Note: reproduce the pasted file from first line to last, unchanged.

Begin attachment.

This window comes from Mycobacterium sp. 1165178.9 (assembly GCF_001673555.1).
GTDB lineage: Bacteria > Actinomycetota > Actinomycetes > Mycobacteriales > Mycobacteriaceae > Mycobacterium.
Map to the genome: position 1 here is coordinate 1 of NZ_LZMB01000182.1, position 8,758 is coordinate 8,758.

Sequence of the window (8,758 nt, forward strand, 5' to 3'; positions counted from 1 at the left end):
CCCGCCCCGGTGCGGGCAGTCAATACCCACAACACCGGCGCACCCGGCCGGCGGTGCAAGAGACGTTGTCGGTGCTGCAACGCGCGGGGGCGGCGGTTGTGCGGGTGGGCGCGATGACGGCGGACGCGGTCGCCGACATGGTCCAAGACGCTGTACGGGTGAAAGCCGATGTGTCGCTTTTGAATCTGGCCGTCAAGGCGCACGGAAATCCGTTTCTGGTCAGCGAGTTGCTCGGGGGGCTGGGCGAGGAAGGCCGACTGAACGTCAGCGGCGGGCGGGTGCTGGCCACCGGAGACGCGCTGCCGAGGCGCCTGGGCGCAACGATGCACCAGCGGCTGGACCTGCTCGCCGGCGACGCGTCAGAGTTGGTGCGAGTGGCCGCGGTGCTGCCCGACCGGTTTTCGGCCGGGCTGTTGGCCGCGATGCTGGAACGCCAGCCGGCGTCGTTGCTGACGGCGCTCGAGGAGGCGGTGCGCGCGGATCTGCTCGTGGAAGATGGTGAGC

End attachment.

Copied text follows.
This window comes from Mycobacterium sp. 1165178.9 (assembly GCF_001673555.1).
GTDB lineage: Bacteria > Actinomycetota > Actinomycetes > Mycobacteriales > Mycobacteriaceae > Mycobacterium.
Map to the genome: position 1 here is coordinate 1 of NZ_LZMB01000182.1, position 8,758 is coordinate 8,758.

Sequence of the window (8,758 nt, forward strand, 5' to 3'; positions counted from 1 at the left end):
CCCGCCCCGGTGCGGGCAGTCAATACCCACAACACCGGCGCACCCGGCCGGCGGTGCAAGAGACGTTGTCGGTGCTGCAACGCGCGGGGGCGGCGGTTGTGCGGGTGGGCGCGATGACGGCGGACGCGGTCGCCGACATGGTCCAAGACGCTGTACGGGTGAAAGCCGATGTGTCGCTTTTGAATCTGGCCGTCAAGGCGCACGGAAATCCGTTTCTGGTCAGCGAGTTGCTCGGGGGGCTGGGCGAGGAAGGCCGACTGAACGTCAGCGGCGGGCGGGTGCTGGCCACCGGAGACGCGCTGCCGAGGCGCCTGGGCGCAACGATGCACCAGCGGCTGGACCTGCTCGCCGGCGACGCGTCAGAGTTGGTGCGAGTGGCCGCGGTGCTGCCCGACCGGTTTTCGGCCGGGCTGTTGGCCGCGATGCTGGAACGCCAGCCGGCGTCGTTGCTGACGGCGCTCGAGGAGGCGGTGCGCGCGGATCTGCTCGTGGAAGATGGTGAGC